American Repertory Theatre, Cambridge. (N.B. Not Pericles, Prince of Tyre.) Direction and Movement by Andrei Serban
A truly spectacular mounting of the play. The shortened version of the title is presumably deliberate; this usually indicates some degree of adaptation made from an acknowledged original. Here, the “adaptation” is to a New Age, Asian-flavored eclecticism, a composite style featuring wonderful, surprising costumes, partial nudity, video projections used both to carry the dramatic sequences forward, sometimes, and to complement them with analogous, sometimes folk-oriented dancing and movement, and highly imaginative use of set pieces and other stage resources — the whole superimposed on Shakespeare’s play to such an extent that we often lose sight of the play itself. The object Andrei Serban seems to have had in mind was not to interpret the play but to cloak it in a new garment, a shimmering costume that will at once entertain the audience, filling always its eye if only sometimes its mind (and seldom its heart) and serving as an anodyne therapy in these troubled times. In an interview with the A. R. T. dramaturg, Gideon Lester, three weeks into rehearsal, Serban said that in these times people don’t want to go to the theatre to see more of the global tension of the day replicated on the stage; they need something “in a time of war to help protect the world.” Shakespearean romance is his answer. He believes that the “subtle message” of the play is “that there cannot be peace on Earth until there is peace in Man.” The play itself is “an allegory,” and Pericles functions as “an Everyman who must journey through the world until he reaches maturity.”
The perennial problem with spectacle on the theatrical stage is that it tends to become its own justification, an end in itself; and the history of Shakespearean mise en scène is a history, since Restoration times, of tending to drown the poetry in what people in the cultural know now call “eye candy,” a phrase repulsive to some but one that nonetheless captures the idea quite well. Even Serban himself understands this danger, evidently, to judge from the way he stages the last-act reuniting of Pericles and his long-lost and presumed dead daughter Marina. To prepare for this potentially moving scene Serban clears the stage of all set pieces and all characters except for two traditionally clad mariners, who slowly propel about the stage the open boat in which Pericles, long-haired and unwashed, sits in motionless despair as his long-lost daughter tries to call him back from the limbo in which he dwells. A midnight blue drop curtain up stage is the only scenery in this intense scene in which Marina’s eloquence and purity of heart summon Pericles back to the land of the living. Evidently, this scene is too important to be overwhelmed by decor. But if that is so (the logic running in my mind during the scene led me to reason), why do we need the sumptuous engrandizing (I coin the word) of the rest of the play? I began to long for a much more spare, quasi-Japanese style of mounting, or an adaptation to the sticks-and-bones stage of a latter-day W. B. Yeats, a stage on which Shakespeare’s language would reign supreme throughout, and not just in the climactic scene of reunion. Sounding gongs and tinkling cymbals drowned out much of what is vital in the “allegory” of the play, in this production.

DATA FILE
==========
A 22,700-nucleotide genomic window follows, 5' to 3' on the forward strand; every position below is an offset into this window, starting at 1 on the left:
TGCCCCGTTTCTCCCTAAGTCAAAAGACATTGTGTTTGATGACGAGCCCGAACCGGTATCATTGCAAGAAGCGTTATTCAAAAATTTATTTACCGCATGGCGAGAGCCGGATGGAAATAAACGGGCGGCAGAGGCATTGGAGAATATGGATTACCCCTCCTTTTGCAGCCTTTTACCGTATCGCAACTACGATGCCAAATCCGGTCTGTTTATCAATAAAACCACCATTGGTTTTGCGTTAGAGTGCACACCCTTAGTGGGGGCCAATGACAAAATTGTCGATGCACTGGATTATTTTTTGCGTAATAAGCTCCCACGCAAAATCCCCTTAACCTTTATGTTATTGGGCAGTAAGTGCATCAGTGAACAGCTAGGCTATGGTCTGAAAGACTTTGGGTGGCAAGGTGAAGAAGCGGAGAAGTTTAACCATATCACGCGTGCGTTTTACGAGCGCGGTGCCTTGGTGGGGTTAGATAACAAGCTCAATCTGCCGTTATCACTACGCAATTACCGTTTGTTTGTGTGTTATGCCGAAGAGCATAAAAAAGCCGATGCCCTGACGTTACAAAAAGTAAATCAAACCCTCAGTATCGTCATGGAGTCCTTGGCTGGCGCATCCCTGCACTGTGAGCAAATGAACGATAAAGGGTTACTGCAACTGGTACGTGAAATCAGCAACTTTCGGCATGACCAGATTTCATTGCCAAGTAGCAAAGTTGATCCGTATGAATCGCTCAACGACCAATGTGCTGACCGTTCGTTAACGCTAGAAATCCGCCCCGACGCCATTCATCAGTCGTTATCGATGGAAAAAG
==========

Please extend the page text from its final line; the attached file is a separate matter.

That said, I must add that it is quite a show. A number of images remain with me, including the initial one of a square white tent, canopied, and light enough to be carried across the stage by two men, as it continues to be lighted luminously from within (how did they do that?), and a later one, a tremendous staircase, in profile, ascending as if to the heavens, at the top of which resides the half-nude goddess Diana, voluminous black hair cascading over her white shoulders, bow and arrow in hand. Perhaps the most sumptuous of all, the translucent coffin in which Pericles’ “dead” queen, Thaisa, is brought back to life from her watery grave. Light from unknown sources — perhaps underneath the rising floor of the circular trap on which it was placed — illuminated the still body of the queen, covered in a large, deep-colored cloth which, when removed by attendants, revealed the nude body of the queen, her hands cupping her breasts, with some kind of luminescent purple foam all along the base of the (plexiglass?) coffin. Stunning, and moving.
The acting was good, for this extremely well rehearsed and well disciplined company. The guest artist was Robert Sella as Pericles, who spoke the verse clearly and was, on the whole, a credible Pericles, except in the most important scene, the reunion with Marina. In the moments of recognition I heard unconvincing tones in his voice, heard him resorting to clichés of emotion instead of finding more personal, authentic truths in the language of the revelation. And I hold Serban at fault for this; having expended so much artistic energy on the conception and implementation of the scene (and of the play overall), he had no time, it seems, to work with Sella enough to get the all-important sequence of recognition and its joyful aftermath right.